Robo-advice 

Robo-adviser claims to be more consistent than humans

 

Robo-advice can be more consistent than human advisers, according to chief executive of Scalable Capital.

Speaking to FTAdviser, Simon Miller said the company's philosophy was to automate parts of the advice process which can be automated.

He said: "It is every bit as consistent, if not more consistent, than what you get from a traditional adviser because wherever we can we codify elements of that process.

"It is very much delivered by the same rulebook [...] so it does align quite closely to the existing propositions out there."

Earlier this year Scalable Capital, which launched in the UK in 2016, launched a low-cost financial advice service with sessions with an adviser provided at a fixed fee of £200 on top of an initial, free consultation.

Mr Miller said: "We were never really against the idea of having humans involved in the process, we have always had support available on email and chat or even people can come into the office.

"So that wasn't really a problem for us but launching the human advice proposition was the quickest way to get something out there to start learning from the clients that we did have coming to us.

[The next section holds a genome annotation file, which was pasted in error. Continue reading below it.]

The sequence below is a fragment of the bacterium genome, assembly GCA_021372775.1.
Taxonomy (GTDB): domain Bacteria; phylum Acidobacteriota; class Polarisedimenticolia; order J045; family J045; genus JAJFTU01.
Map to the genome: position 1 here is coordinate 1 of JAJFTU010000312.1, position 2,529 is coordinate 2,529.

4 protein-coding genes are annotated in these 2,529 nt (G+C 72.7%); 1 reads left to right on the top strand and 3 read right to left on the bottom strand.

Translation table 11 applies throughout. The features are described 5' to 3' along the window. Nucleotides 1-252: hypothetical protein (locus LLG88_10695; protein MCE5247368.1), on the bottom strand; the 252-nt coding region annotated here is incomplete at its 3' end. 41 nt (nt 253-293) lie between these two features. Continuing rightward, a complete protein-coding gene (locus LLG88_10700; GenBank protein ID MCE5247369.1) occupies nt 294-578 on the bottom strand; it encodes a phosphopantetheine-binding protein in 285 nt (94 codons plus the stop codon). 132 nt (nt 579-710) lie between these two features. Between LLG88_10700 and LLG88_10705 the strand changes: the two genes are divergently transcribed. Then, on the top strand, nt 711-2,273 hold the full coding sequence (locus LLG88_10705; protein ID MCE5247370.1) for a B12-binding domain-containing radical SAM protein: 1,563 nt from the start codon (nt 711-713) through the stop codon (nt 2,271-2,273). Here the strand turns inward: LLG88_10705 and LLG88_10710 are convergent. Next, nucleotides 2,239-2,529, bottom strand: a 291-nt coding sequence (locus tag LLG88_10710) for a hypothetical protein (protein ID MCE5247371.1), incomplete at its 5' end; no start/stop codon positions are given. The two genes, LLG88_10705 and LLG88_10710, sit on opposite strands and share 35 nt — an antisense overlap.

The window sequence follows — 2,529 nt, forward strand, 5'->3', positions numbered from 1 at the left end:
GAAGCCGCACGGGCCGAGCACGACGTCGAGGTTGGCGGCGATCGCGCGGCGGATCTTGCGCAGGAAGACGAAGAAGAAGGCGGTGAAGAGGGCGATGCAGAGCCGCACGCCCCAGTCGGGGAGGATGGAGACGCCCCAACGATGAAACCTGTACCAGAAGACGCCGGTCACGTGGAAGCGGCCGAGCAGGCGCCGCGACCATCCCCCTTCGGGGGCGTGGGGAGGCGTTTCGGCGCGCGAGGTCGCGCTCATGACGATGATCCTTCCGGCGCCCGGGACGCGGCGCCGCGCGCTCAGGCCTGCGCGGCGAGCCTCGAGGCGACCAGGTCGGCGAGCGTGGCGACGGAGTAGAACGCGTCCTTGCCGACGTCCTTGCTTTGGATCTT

"Now we have started to digitise some of those elements, for example the analytics behind whether someone should transfer existing investments to you or not. You can easily analyse a portfolio and make suitable suggestions to that client."

Since its launch Scalable Capital has reached a number of deals with companies such as ING and Siemens to provide its proposition as a business-to-business service.

Mr Miller added that Scalable Capital was open to providing its services to financial advisers as well.

He said: "We want to work with advisers, but we want to work across the whole value chain.

"For us it is about digitising the whole process so we can work with people on the suitability through to the order management through to the asset allocation.

"If advisers come to us wanting tools then I guess that's a little bit different. It is less of an integration, it is more of a 'can you provide a technology piece to us'.

"We absolutely want to work with advisers but we want people to recognise the benefit of technology throughout the process and not see technology as a client acquisition tool, which I think initially people did think of robo-advice as.

"They assumed 'OK, here is a website - an onboarding process. We can use that to increase out client numbers' without really realising that the real benefit is in digitising the whole process."

damian.fantato@ft.com

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